We’ve recently received a pretty nice challenge: build a very specific tool at an affordable price. The customer, SOLINJECTION, is well known to local insurance companies like AXA and MAAF. Actually, they are the very last line of defense before someone might lose their house due to soil movements.Their technology allows private, public or business owners to continue using their building, even when its foundation has been displaced due to soil movement. Generally this happens during soil moisture changes, like alternating rain/dryness periods, sometimes combined with an initial flaw during the construction phase.The results are pretty terrifying:
As you can see, the entire building has visibly cracked. Not all is lost, especially if no structural damage has occurred. What Solinjection does is to inject a stabilizing resin near the foundation. The resin expands and hardens, rising the building during this process and stabilizing the soil for a very long time. Resin composition, injected volume and injection spots are a highly kept secret.
Alain TABATABAI, CEO of Solinjection, launched us the initial challenge. Industrial solutions for measuring a crack’s evolution exist. The price tag however is very prohibitive (think several thousands). Equipment rental are not that cheap either.
The challenge was simple: build a device that can measure up to 1/100 mm at up to 25mm, easy to install, easy to configure, cables kept to a minimum, capable of relaying the information in real-time to the internet for later analysis and most of all : inexpensive. Like sub-hundred inexpensive. A real challenge for our IoT team.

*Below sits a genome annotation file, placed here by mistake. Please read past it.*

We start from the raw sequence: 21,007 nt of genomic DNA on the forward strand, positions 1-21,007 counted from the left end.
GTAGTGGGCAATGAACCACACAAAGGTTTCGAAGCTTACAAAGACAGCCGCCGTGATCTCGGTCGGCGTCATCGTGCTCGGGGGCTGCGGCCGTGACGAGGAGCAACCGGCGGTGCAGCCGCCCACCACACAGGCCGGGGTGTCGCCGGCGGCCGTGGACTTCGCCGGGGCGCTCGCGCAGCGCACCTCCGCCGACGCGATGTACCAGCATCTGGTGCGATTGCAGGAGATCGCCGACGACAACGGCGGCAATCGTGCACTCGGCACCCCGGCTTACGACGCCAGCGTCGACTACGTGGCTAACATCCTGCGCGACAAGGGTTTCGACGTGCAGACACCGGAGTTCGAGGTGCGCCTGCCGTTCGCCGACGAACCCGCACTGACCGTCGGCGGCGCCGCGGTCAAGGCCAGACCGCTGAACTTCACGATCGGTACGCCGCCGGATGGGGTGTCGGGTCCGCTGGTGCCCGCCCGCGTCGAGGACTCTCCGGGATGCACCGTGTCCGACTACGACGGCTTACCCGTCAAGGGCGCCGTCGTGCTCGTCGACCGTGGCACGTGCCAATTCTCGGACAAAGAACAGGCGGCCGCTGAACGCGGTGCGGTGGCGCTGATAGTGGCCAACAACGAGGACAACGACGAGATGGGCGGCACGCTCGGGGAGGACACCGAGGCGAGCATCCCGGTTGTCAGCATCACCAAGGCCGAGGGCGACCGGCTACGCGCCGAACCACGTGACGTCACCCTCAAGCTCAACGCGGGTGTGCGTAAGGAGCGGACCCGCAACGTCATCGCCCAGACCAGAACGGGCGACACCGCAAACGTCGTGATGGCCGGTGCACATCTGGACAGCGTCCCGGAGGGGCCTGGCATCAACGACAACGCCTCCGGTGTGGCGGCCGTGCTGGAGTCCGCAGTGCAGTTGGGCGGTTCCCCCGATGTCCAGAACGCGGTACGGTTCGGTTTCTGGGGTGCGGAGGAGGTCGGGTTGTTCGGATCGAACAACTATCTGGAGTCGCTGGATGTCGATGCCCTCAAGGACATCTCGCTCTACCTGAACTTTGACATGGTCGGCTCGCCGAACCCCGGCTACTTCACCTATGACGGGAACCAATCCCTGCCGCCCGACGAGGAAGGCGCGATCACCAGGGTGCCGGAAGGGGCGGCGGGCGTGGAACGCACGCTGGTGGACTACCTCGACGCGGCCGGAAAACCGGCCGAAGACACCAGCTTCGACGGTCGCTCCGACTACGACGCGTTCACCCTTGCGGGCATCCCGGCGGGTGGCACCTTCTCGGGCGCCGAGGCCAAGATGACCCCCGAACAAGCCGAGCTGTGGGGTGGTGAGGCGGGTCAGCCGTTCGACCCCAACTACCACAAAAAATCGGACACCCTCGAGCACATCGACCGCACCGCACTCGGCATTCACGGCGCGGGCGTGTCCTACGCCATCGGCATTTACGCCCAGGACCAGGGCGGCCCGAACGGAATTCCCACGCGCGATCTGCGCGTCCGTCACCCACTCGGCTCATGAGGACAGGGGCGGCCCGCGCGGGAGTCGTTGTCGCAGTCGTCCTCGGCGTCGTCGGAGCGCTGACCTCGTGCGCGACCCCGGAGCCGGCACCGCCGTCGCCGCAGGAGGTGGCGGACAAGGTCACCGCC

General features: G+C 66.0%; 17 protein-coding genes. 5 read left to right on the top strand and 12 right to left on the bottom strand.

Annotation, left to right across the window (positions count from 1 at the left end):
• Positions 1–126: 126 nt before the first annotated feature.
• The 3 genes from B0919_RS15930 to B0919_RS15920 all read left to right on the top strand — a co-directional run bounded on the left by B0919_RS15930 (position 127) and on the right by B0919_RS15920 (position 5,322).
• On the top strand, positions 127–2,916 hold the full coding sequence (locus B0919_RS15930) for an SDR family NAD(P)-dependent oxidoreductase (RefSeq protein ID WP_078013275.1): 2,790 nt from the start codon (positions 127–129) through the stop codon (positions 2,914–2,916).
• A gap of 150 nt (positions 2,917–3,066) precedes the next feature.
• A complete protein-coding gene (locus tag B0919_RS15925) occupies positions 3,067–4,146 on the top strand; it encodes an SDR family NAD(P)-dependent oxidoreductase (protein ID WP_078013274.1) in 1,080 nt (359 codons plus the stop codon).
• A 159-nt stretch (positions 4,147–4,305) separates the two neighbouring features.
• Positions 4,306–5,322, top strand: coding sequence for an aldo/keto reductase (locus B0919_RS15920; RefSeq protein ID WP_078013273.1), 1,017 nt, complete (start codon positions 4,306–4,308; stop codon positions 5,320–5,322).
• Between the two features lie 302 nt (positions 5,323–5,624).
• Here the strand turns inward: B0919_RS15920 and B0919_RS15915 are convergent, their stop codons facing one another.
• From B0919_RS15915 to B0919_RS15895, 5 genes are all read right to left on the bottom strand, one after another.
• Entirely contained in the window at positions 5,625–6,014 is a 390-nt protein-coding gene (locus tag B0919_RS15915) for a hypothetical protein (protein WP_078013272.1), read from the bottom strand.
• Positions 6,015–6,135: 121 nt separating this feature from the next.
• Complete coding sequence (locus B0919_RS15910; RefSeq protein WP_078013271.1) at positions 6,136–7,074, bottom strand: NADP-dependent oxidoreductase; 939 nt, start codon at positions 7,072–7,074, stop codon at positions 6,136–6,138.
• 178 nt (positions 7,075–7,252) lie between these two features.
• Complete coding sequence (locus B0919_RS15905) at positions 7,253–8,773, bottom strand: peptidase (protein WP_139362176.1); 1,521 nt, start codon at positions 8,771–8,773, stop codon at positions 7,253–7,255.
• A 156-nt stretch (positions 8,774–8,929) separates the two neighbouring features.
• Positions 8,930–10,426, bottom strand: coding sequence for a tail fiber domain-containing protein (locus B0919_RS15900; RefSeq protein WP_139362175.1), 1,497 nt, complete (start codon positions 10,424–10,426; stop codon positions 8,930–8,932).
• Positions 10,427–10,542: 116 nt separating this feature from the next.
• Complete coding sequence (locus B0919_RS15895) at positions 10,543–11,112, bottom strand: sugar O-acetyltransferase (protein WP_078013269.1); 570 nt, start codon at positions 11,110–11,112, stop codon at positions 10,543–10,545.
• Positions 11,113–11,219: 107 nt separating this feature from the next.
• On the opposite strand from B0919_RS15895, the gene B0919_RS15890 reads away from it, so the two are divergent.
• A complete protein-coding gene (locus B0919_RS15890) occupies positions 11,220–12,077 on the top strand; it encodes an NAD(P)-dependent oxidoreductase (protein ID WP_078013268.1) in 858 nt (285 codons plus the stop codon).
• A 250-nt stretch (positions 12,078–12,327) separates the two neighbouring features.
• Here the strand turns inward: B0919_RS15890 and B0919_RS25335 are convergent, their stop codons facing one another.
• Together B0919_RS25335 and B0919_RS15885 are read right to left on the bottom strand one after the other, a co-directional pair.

First of all, we’ve tried the classic solutions: why not use a laser rangefinder. There are some precise ones, even for the hobby market (like this one). The price tag but most of all the accuracy were not sufficient. Another approach was necessary.
A digital caliper has the necessary accuracy and is cheap. Some even expose their data pins, making it very easy to establish an interface an get the measurement values.
A prototype was built using our favorite prototyping framework: .NET Micro Framework. Why favorite? Because it’s the fastest prototyping platform out there, at a marginal higher price. Best of all, it uses C#, a language we’re all familiar at Ai3, Microsoft Partner of the Year in France in 2013.
The only problem with the digital caliper is its size. We don’t need such an extended range (typically 150mm) and most of all it’s too cumbersome to create a small object.
Instead, we’ve decided to use a digital dial indicator. Thanks to mass production, they remain very inexpensive and with a sufficient accuracy over various temperature ranges. Even better, they use almost the same protocol as the digital calipers we’ve used during the first stage of the prototyping.
The final product looks like this:
A watertight container, a ON/OFF button and the dial indicator sticking out. Water resistant and easy to install.
The Real Test
The prototype was ready in time for a real test: a pretty large school that developed cracks almost a year ago. The installation was pretty straightforward. Here are some photos during its real test:
Main Board: Fez Mini
Dial Indicator: Generic, 1/100mm accuracy
Battery: Generic 5V 2500mAh
The test was conclusive: the product works as expected!
A 6-channel version will be developed shortly, allowing multiple simultaneous measurements. Stay tuned to find out more shortly, including a client testimonial by Mr Tabatabai.
If you have an IoT subject, please feel free to contact us.